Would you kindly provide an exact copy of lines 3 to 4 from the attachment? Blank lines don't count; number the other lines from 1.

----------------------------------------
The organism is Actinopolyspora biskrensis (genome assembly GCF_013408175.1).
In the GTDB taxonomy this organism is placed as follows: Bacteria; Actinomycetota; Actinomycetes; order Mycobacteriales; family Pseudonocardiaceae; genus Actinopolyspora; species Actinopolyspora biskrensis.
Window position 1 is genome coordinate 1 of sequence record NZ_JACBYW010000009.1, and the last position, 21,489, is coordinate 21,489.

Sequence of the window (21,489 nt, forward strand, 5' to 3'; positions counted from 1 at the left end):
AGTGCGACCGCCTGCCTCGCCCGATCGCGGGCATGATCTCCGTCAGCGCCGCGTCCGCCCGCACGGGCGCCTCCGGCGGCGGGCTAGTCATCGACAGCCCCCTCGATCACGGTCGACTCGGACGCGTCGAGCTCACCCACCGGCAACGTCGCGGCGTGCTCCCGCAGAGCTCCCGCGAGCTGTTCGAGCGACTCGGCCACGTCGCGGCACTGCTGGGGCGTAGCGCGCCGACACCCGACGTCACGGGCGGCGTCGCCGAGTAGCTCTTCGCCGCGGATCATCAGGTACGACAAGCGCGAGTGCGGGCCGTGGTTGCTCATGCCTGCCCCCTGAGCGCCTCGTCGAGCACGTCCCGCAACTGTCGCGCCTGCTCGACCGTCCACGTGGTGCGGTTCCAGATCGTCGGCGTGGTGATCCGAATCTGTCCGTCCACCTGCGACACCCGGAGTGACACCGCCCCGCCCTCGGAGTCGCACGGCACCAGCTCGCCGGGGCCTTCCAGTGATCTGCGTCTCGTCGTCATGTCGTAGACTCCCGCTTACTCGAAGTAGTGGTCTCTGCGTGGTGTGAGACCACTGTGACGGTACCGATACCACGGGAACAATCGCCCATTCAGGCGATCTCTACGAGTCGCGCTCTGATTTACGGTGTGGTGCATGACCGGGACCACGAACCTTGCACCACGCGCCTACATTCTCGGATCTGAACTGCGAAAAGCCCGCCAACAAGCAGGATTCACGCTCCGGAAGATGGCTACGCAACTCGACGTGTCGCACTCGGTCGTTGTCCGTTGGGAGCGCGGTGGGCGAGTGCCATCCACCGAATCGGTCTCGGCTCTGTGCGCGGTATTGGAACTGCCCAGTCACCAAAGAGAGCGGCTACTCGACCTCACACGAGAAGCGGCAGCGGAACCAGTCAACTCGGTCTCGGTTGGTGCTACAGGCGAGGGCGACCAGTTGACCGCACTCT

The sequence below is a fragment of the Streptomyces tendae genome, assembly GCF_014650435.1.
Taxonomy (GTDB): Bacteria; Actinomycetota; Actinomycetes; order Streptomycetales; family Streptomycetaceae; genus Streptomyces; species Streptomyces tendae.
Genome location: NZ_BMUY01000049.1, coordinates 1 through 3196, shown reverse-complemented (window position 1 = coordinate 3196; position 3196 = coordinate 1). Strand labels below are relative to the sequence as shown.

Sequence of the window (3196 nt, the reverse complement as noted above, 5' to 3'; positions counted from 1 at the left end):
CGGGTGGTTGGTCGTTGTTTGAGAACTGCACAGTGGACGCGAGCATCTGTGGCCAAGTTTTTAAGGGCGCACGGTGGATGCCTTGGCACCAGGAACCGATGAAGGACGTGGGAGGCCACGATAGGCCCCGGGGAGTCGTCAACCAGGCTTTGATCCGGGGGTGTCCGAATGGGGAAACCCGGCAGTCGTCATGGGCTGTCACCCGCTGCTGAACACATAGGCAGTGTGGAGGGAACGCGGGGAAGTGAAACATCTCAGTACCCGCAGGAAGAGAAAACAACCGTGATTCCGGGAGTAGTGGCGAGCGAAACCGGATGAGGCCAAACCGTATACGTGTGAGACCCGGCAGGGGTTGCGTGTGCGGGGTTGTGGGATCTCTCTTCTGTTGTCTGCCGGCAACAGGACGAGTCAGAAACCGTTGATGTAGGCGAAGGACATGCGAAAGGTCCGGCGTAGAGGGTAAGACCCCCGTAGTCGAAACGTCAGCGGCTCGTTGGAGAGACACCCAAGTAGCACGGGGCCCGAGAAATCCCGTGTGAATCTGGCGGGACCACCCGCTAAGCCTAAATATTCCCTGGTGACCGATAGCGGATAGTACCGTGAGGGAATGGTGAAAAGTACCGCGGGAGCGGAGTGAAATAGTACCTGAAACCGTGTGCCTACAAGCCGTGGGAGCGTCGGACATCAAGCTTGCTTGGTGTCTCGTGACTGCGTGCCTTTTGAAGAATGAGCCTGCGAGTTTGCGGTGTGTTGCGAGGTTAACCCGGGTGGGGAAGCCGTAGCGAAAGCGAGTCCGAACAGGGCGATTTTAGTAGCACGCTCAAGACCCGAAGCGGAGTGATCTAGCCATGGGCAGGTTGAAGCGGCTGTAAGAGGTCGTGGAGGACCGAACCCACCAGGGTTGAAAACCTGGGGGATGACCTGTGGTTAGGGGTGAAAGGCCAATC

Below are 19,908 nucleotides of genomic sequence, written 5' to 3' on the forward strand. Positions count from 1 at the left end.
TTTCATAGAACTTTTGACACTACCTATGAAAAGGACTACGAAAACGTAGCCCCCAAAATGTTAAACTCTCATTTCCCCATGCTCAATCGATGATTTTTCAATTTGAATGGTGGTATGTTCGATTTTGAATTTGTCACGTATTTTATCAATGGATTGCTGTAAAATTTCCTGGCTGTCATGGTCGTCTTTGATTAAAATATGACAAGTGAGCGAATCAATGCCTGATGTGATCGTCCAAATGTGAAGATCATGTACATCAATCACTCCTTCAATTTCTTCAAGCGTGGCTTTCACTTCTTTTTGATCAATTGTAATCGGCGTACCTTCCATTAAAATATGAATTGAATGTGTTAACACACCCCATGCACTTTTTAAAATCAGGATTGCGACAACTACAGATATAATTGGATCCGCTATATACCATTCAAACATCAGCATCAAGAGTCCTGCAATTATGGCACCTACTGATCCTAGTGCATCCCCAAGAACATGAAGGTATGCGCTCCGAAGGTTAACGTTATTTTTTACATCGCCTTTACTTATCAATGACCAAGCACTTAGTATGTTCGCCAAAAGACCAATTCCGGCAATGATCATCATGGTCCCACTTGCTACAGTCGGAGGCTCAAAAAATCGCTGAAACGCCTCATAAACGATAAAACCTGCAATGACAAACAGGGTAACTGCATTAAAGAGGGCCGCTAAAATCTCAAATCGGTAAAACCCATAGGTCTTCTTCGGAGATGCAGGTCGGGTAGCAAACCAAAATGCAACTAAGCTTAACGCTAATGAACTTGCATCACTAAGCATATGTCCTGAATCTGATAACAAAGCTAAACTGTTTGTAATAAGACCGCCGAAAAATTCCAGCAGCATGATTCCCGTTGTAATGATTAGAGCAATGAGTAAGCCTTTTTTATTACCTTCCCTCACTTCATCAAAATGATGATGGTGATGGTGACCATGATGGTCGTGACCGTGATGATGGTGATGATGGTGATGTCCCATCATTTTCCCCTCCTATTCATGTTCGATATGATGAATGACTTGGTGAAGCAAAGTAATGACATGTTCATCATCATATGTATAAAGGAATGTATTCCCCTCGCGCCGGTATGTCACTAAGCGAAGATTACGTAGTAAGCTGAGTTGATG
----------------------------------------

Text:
Window position 1 is genome coordinate 1 of sequence record NZ_JACBYW010000009.1, and the last position, 21,489, is coordinate 21,489.

Sequence of the window (21,489 nt, forward strand, 5' to 3'; positions counted from 1 at the left end):